If your messaging can’t be timely, it should at least be insightful. This is particularly important when dealing with alerts. Not all alert are created equally. Piping alerting into conversational channels not only creates a system log but it creates a one-way conversation that requires the user to scroll up to see if any of the alerts are worth paying attention to.
If you are going to send alerts into a Slack channel they have to be filtered and curated for criticality or you’ll risk upsetting the signal to noise ratio.
Pro tip: Use summary messages that are timely (once a day in the morning) and insightful (trends and anomalies). Send only critical notifications that have been weighted for severity or value.
One thing that makes Slack distinctly different from other communication channels is that it’s team-based and allows for two-way communication.
The best Slack apps leverage the team and allow for feedback from the user as a method for tuning the signal to noise ratio. Ask “Is this helpful?” or use Like buttons or other widgets to solicit feedback from the user.
Pro tip: Ensure your app has a user feedback mechanism. If they offer feedback, be sure to follow up and let them know how/when/if it will be incorporated.
Next week we are going to build on the topic of feedback when we discuss transparency and collaboration as we complete our series on UX for Messaging Platforms.
Until then I hope you enjoyed this edition of Monday Messaging.
– Michael Sengbusch, CEO – Eletype
You may not have noticed, but messaging platforms are changing how we work and how we, as marketers, deliver value to our clients. And it’s happened very quickly while representing nothing less than a generational change in how we do business and how we build applications. Join Michael Sengbusch, CEO and co-founder of Eletype, and Christina Bourne, CallRail Senior Product Manager, to learn how marketers can use messaging platforms like Slack to improve transparency and accountability, detect problems early on, and improve your customer experience.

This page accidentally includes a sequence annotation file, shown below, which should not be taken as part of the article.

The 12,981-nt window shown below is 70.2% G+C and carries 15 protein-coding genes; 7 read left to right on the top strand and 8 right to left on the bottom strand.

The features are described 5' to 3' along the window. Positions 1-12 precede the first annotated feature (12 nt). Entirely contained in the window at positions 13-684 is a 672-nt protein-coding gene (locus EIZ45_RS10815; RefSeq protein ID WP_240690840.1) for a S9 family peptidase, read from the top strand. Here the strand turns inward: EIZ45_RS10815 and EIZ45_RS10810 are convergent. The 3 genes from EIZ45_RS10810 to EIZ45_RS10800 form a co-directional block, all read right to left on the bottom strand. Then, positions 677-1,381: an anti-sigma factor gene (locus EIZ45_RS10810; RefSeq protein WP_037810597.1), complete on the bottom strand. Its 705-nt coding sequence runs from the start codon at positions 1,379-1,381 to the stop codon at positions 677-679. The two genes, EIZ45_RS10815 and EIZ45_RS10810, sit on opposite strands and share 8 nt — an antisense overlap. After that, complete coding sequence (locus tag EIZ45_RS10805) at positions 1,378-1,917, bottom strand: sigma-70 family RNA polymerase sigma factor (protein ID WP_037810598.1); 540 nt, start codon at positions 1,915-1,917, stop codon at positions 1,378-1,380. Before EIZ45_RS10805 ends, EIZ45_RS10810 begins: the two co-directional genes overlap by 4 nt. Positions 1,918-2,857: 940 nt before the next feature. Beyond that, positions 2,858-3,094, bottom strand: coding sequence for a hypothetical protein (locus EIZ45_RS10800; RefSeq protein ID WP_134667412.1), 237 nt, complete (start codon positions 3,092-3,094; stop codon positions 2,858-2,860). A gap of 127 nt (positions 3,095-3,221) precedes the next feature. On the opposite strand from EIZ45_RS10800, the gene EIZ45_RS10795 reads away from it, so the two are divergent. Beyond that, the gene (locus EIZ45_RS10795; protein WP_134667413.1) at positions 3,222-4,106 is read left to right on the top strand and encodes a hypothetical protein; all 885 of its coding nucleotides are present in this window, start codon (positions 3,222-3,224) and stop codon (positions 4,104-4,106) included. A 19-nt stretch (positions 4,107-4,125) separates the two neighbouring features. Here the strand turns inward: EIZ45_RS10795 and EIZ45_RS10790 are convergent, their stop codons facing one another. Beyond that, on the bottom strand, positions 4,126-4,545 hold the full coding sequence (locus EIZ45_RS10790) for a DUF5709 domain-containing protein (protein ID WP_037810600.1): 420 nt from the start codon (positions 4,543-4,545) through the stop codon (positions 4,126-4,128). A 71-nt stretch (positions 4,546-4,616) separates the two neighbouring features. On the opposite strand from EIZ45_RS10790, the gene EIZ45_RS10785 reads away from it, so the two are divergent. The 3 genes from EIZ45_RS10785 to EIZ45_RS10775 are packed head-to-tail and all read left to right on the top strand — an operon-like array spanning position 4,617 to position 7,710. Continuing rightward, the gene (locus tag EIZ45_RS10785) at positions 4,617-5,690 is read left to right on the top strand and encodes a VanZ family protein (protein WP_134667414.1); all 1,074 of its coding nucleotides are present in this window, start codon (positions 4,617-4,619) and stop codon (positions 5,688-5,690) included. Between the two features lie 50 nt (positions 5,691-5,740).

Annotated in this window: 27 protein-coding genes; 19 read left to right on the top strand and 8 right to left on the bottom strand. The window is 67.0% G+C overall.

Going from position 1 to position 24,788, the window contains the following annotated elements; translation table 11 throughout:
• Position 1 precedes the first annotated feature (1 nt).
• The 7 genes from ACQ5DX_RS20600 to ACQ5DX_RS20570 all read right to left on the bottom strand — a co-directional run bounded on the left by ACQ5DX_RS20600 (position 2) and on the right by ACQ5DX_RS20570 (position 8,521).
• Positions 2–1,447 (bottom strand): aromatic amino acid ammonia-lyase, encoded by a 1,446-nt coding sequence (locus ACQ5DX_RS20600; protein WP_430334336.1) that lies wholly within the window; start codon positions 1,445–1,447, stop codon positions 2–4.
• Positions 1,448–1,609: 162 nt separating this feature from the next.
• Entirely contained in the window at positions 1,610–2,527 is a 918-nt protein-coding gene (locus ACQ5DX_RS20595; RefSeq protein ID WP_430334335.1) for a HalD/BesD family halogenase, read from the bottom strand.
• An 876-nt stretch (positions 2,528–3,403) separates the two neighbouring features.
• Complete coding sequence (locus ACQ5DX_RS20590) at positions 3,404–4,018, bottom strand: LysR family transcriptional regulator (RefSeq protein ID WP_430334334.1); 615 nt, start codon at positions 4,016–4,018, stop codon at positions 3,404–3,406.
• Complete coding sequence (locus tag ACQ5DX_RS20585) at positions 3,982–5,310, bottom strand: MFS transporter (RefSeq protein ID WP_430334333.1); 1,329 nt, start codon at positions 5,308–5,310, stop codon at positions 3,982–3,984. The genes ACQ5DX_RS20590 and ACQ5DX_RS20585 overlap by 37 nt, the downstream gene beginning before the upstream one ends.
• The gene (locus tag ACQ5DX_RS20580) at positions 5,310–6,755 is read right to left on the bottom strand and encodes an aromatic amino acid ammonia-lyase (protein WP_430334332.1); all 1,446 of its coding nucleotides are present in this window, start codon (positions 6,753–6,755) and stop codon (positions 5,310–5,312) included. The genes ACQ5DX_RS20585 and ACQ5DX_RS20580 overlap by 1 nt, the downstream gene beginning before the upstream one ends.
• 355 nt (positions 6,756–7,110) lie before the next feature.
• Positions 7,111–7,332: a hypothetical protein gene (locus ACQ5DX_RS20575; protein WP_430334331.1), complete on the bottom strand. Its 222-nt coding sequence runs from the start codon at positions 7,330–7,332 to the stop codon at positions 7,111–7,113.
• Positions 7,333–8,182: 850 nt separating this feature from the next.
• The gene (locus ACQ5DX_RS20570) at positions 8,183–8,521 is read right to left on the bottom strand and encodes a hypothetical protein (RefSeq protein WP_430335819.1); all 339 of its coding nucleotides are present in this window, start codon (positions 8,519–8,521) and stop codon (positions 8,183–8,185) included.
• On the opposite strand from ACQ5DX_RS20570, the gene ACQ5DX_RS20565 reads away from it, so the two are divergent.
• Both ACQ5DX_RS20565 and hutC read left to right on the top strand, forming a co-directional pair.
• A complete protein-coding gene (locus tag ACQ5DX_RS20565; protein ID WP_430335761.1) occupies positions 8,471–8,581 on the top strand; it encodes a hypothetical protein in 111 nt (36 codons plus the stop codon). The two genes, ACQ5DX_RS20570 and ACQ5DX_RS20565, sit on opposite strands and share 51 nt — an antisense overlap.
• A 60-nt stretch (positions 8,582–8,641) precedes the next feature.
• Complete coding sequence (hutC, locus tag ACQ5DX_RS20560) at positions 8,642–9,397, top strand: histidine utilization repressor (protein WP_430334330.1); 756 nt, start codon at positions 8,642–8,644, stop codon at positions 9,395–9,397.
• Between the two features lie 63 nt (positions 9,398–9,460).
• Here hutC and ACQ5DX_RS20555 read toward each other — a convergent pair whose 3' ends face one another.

Date: Thursday, June 20, 2019
Time: 2pm EST || 11am PST
What’s coming in July?
Release preview – Coming in July, look out for self-service configuration that will allow users to define their own thresholds and KPIs for monitoring. We are also updating the Google/Facebook summaries to include more helpful daily campaign insights. We are actively taking feedback from our users, please use “/eletype feedback” or shoot us an email if you would like to help. It’s going to be a big release, stay tuned for details.
The organization will follow suit with rival networks as it aims to change to simplify its structure globally, which has been initiated with the merging of 360i, Fetch and ICUC, led by chief executive Patrick Affleck, formerly chief executive of Fetch UK.
Slack announced that it will hold an Investor Day. The session will be held in connection with Slack’s registration statement on Form S-1 filed with the U.S. Securities and Exchange Commission relating to the proposed public listing of its Class A common stock.